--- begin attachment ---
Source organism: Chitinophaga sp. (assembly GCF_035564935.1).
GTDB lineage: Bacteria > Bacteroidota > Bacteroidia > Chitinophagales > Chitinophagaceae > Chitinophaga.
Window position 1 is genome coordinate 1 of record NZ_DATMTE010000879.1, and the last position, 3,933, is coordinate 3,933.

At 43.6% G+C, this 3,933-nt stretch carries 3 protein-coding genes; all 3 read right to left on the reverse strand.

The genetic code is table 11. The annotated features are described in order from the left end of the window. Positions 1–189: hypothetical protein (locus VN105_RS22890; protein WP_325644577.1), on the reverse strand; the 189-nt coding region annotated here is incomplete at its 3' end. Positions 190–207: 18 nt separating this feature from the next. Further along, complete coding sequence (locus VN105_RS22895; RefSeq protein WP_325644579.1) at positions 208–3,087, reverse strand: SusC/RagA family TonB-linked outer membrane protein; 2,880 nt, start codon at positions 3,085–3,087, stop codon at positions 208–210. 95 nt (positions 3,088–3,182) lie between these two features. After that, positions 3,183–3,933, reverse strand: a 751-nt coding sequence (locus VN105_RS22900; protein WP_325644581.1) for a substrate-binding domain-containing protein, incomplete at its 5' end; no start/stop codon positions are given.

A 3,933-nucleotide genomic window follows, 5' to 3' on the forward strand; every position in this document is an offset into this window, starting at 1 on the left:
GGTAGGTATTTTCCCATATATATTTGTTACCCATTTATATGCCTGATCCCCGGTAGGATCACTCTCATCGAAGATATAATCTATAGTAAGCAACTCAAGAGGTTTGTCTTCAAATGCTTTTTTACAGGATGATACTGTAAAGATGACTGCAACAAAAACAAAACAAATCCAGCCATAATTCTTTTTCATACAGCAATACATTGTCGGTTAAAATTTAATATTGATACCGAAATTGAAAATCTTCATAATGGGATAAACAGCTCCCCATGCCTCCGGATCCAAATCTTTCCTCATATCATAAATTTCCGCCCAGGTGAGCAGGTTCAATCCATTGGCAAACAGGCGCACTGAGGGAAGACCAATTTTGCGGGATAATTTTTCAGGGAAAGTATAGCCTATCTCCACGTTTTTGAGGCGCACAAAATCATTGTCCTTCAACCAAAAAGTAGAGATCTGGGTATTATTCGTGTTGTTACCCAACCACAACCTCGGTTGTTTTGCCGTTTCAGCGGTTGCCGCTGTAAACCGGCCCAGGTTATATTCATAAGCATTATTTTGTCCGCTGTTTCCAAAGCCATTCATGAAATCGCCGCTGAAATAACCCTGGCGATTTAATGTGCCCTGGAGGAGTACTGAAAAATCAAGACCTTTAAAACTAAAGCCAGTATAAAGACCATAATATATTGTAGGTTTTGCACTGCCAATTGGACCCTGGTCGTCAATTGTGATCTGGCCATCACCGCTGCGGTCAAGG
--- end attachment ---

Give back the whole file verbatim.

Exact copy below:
Source organism: Chitinophaga sp. (assembly GCF_035564935.1).
GTDB lineage: Bacteria > Bacteroidota > Bacteroidia > Chitinophagales > Chitinophagaceae > Chitinophaga.
Window position 1 is genome coordinate 1 of record NZ_DATMTE010000879.1, and the last position, 3,933, is coordinate 3,933.

At 43.6% G+C, this 3,933-nt stretch carries 3 protein-coding genes; all 3 read right to left on the reverse strand.

The genetic code is table 11. The annotated features are described in order from the left end of the window. Positions 1–189: hypothetical protein (locus VN105_RS22890; protein WP_325644577.1), on the reverse strand; the 189-nt coding region annotated here is incomplete at its 3' end. Positions 190–207: 18 nt separating this feature from the next. Further along, complete coding sequence (locus VN105_RS22895; RefSeq protein WP_325644579.1) at positions 208–3,087, reverse strand: SusC/RagA family TonB-linked outer membrane protein; 2,880 nt, start codon at positions 3,085–3,087, stop codon at positions 208–210. 95 nt (positions 3,088–3,182) lie between these two features. After that, positions 3,183–3,933, reverse strand: a 751-nt coding sequence (locus VN105_RS22900; protein WP_325644581.1) for a substrate-binding domain-containing protein, incomplete at its 5' end; no start/stop codon positions are given.

A 3,933-nucleotide genomic window follows, 5' to 3' on the forward strand; every position in this document is an offset into this window, starting at 1 on the left:
GGTAGGTATTTTCCCATATATATTTGTTACCCATTTATATGCCTGATCCCCGGTAGGATCACTCTCATCGAAGATATAATCTATAGTAAGCAACTCAAGAGGTTTGTCTTCAAATGCTTTTTTACAGGATGATACTGTAAAGATGACTGCAACAAAAACAAAACAAATCCAGCCATAATTCTTTTTCATACAGCAATACATTGTCGGTTAAAATTTAATATTGATACCGAAATTGAAAATCTTCATAATGGGATAAACAGCTCCCCATGCCTCCGGATCCAAATCTTTCCTCATATCATAAATTTCCGCCCAGGTGAGCAGGTTCAATCCATTGGCAAACAGGCGCACTGAGGGAAGACCAATTTTGCGGGATAATTTTTCAGGGAAAGTATAGCCTATCTCCACGTTTTTGAGGCGCACAAAATCATTGTCCTTCAACCAAAAAGTAGAGATCTGGGTATTATTCGTGTTGTTACCCAACCACAACCTCGGTTGTTTTGCCGTTTCAGCGGTTGCCGCTGTAAACCGGCCCAGGTTATATTCATAAGCATTATTTTGTCCGCTGTTTCCAAAGCCATTCATGAAATCGCCGCTGAAATAACCCTGGCGATTTAATGTGCCCTGGAGGAGTACTGAAAAATCAAGACCTTTAAAACTAAAGCCAGTATAAAGACCATAATATATTGTAGGTTTTGCACTGCCAATTGGACCCTGGTCGTCAATTGTGATCTGGCCATCACCGCTGCGGTCAAGG